Goss Is Latest to Leave Bush Administration

The sudden resignation of CIA Director Porter Goss comes as changes in the Bush administration have included the resignation of Press Secretary Scott McClellan and a new job for advisor Karl Rove. President Bush said he accepted Goss's resignation with regret.

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MICHELE NORRIS, host:

From NPR News, this is ALL THINGS CONSIDERED. I'm Michele Norris, and we're going to begin this hour with today's surprise announcement from the White House. CIA Director Porter Goss, on the job less than 20 months, has announced his resignation. President Bush accepted it with regret, and gave no indication of when there might be a replacement. The two men held a very brief announcement in the oval office this afternoon.

President GEORGE W. BUSH: We've got win the war on terror, and the Central Intelligence Agency is a vital part of that war. And so I want to thank you for your service.

Mr. PORTER GOSS (Director, Central Intelligence Agency): Mr. President, thank you very much. It has been a very distinct honor and privilege to serve you, of course, the people of the country and the employees of the Central Intelligence Agency.

NORRIS: In the fall of 2004, Goss left his seat in Congress to become the nation's top coordinator of foreign intelligence. His tenure in that job has been stormy, and the job itself has changed dramatically in the past year. NPR's Don Gonyea is with us now from the White House. Don, first of all, this hurried announcement this afternoon seems to have taken everyone by surprise, even within the administration itself. How did this all come about?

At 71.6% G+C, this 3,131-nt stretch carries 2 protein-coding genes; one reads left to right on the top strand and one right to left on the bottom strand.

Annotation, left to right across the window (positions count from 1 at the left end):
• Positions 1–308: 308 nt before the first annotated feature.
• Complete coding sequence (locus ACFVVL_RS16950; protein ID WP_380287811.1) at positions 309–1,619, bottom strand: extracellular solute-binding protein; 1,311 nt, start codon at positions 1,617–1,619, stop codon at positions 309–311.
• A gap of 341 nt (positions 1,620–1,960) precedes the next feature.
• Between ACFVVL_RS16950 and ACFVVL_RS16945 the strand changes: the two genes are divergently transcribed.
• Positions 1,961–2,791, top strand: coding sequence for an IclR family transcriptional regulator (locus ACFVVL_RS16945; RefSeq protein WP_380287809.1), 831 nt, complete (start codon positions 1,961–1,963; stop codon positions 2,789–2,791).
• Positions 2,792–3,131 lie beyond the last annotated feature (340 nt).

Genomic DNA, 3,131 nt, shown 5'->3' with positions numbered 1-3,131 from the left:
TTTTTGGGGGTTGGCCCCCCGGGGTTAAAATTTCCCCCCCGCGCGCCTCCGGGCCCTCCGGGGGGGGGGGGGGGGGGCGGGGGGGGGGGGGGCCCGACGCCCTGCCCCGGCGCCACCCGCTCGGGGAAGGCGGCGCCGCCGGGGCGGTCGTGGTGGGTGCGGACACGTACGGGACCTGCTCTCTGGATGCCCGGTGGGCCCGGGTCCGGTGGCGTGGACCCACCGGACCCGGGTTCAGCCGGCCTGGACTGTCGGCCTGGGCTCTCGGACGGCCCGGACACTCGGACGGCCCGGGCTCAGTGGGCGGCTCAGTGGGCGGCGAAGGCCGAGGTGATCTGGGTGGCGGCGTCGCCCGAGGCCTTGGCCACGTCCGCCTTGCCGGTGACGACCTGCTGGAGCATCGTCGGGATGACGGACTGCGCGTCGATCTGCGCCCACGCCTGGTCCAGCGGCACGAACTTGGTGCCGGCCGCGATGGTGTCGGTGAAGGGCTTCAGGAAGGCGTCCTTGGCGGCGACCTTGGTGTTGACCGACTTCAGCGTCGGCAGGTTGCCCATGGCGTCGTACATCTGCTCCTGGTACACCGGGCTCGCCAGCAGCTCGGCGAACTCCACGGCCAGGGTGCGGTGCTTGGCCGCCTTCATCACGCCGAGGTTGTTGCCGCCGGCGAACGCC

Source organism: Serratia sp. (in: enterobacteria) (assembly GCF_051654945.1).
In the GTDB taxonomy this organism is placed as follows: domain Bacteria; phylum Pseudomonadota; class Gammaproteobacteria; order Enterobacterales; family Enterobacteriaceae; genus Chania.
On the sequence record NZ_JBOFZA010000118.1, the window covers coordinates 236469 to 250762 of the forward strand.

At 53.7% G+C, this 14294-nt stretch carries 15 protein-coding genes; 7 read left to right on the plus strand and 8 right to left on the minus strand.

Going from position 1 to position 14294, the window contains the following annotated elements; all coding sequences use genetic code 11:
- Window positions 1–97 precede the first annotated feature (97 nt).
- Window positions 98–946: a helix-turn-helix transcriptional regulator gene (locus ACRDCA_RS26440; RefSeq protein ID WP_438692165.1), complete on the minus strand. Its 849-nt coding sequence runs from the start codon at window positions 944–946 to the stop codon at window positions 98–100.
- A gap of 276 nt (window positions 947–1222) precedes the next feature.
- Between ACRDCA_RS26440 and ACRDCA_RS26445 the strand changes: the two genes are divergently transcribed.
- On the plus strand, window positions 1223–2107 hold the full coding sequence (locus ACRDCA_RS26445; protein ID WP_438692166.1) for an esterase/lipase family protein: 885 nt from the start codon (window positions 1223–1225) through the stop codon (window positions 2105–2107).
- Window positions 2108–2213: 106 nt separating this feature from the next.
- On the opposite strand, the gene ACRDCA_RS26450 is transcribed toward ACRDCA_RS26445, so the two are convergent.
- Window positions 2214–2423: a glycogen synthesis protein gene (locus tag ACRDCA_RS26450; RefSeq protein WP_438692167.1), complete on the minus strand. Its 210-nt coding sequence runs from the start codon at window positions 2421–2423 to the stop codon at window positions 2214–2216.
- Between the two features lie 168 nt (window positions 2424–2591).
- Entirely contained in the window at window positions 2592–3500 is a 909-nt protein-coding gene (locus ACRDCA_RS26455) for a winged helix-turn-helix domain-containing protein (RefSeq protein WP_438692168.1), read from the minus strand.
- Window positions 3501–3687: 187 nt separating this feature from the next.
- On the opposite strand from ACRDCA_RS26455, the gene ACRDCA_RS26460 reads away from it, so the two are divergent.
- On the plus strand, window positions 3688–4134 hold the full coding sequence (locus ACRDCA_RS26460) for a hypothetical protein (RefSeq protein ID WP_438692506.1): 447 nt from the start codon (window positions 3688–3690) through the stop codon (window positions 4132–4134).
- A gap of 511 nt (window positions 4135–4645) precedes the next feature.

DON GONYEA reporting:

That's right. As surprise announcements go over here, this was a pretty big one. Now, this was one of those days where there was very little on the President's public schedule and on such days, you're always mindful that there could be some kind of late, unexpected addition to the schedule and this certainly was one. Here's how it played out: In the middle of Press Secretary Scott McClellan's daily briefing in the noon hour today--his final briefing, by the way, because he's leaving the White House as well--he said he had forgotten to mention at the top that at 1:45 p.m., which was at that point less than an hour away, that the President would have a personnel announcement to make. So with the White House obviously in the period of transition that it's been in of late, there was a lot of talk about what it could be. Was it Treasury Secretary John Snow leaving? Was it the hiring of some big name Republican to help with Congressional relations? It only broke just minutes before the announcement in the Oval Office that it was the Goss announcement.

NORRIS: And interesting how these things so often seem to happen on Fridays. The President said very little in that brief Oval Office announcement, but one of the few people that was actually present was John Negroponte, the Director of National Intelligence. What was his role in this?

Mr. GONYEA: Well at this point, it's not entirely clear. There are reports on the wires that Negroponte, President Bush and Porter Goss came to this decision mutually. Now, a line like that leaves an awful lot open to interpretation. But Negroponte was there in the Oval Office for the announcement and he did issue a brief statement today, again a brief one, praising Goss and the job he did in this transitional period, noting that they'd been friends for some 50 years. But again, it's not clear at this point if he pushed Goss or if there's something else going on there.

NORRIS: And the President didn't say anything today about who might replace Porter Goss, but I'm sure there's a lot of chatter over there at the White House about this.

Mr. GONYEA: Well there's a lot of talk, but not a lot of names surfacing yet this afternoon. And we don't have any timeline. But what is really unusual is for a Director of the CIA, such an important position, to walk into the Oval Office and, without any advance notice to the public at all, make an announcement like this with no replacement. So there are a lot of questions unanswered at this point, because of how this played out and how sudden it has been.

NORRIS: NPR's Don Gonyea, speaking to us from the White House. Don, thanks so much.

Mr. GONYEA: My pleasure.

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